God Gave Predators the Tools They Need

God Gave Predators the Tools They Need - such as the great gray owl

The balance we see in the natural world is strong evidence for design rather than chance. God gave predators the tools they need to control the population of animals that reproduce in large numbers. Owls are a great example of skillful predators. Rodents can cause significant harm to humans if their populations get out of control. However, in some cases, humans have interfered with the natural function of the predators of mice and rats, allowing the population of those rodents to grow to the point of threatening human populations.

In places where humans have not interfered with the natural balance, the design features of predators allow them to control rodent populations. Winter snow cover benefits rodents because they can move under snow. This security would let rodent numbers explode were it not for predators designed to catch them under the snow. One of those predators is owls.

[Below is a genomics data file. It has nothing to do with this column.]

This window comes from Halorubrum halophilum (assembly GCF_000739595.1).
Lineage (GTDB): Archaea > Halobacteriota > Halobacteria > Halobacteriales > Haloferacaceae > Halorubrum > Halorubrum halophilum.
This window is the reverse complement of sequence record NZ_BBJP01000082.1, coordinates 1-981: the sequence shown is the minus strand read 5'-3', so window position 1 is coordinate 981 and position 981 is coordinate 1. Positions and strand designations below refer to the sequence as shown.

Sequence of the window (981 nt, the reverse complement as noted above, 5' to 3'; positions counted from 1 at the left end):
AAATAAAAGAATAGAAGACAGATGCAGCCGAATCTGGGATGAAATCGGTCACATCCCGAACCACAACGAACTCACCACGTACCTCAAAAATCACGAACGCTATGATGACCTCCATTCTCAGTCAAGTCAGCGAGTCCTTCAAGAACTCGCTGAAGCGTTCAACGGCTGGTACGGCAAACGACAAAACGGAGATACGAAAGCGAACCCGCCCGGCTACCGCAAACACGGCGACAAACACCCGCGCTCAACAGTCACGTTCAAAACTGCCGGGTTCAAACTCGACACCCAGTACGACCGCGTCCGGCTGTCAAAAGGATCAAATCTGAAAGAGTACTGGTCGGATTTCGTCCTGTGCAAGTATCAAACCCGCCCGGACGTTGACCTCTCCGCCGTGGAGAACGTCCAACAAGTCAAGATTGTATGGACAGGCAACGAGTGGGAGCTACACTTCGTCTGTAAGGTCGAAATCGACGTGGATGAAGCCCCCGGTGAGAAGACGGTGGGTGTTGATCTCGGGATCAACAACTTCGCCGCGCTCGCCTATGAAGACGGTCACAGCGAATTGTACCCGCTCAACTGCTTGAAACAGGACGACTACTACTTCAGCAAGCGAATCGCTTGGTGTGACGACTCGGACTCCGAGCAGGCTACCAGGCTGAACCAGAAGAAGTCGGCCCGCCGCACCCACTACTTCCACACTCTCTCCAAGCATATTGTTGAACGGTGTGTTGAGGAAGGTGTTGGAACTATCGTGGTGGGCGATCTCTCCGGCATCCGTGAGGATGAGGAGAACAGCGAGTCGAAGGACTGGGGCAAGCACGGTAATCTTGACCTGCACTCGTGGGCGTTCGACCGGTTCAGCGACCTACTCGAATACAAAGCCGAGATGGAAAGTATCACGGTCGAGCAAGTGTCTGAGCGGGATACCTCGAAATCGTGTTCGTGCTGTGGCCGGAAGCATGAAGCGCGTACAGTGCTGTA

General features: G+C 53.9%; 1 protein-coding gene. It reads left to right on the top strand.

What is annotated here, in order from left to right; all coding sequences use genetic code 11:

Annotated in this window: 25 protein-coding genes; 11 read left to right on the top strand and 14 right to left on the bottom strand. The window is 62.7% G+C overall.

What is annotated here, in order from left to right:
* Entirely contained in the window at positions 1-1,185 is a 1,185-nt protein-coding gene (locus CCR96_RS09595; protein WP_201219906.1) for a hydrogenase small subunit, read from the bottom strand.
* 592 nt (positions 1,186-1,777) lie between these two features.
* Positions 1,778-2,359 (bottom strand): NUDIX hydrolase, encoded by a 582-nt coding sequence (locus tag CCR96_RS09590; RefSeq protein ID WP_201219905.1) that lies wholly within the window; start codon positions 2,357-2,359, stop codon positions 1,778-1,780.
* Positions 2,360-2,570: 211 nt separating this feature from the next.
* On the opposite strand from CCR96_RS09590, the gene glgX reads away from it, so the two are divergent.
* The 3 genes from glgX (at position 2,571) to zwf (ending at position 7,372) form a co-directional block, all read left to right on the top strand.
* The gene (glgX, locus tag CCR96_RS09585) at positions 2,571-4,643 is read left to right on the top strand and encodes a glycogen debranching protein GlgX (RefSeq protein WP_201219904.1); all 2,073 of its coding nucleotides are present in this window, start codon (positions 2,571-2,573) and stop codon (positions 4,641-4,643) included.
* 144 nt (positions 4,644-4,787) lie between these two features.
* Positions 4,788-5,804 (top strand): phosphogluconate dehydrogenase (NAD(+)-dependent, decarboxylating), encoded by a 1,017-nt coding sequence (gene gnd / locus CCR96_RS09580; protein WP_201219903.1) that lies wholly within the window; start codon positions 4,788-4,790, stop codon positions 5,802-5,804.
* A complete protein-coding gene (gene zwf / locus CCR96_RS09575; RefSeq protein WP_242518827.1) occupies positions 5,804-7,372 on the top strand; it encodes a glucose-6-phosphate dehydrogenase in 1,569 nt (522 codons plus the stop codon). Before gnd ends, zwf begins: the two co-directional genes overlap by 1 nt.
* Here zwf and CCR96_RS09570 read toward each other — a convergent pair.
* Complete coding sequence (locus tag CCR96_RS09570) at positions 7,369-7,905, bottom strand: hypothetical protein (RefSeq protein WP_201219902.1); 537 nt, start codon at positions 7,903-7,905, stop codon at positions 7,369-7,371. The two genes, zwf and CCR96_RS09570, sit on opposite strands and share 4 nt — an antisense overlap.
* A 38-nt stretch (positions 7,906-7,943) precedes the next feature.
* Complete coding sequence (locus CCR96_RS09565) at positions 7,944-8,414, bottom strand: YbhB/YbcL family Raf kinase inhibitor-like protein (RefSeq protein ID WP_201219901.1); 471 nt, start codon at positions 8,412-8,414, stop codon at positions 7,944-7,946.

An owl can capture a rodent under two feet of snow by detecting infrasonic low-frequency sounds. Dr. Cristopher Clark at the University of California, Riverside, has been studying how the design of owls allows them to have this skill. Using modern equipment, Dr. Clark has found that only low-frequency sounds can penetrate deep snow. The owl’s facial disk is especially sensitive to these low-frequency waves, and the infrasonic detectors are located right behind each eye. The owl will hover in midair over a spot where it senses prey. When the owl receives the low-frequency sounds, it plunges into the snow to grab the prey with its talons.

Between owls, foxes, and some subsurface animals, God gave predators the tools they need to control the rodent population, protecting humans. The predators’ special equipment is required to remove the rodents, and the design of that equipment indicates it was not a mere accident.

— John N. Clayton © 2024

Reference: “Snow Hunting Owls” on nwf.org and in National Wildlife magazine Winter 2024, page 8.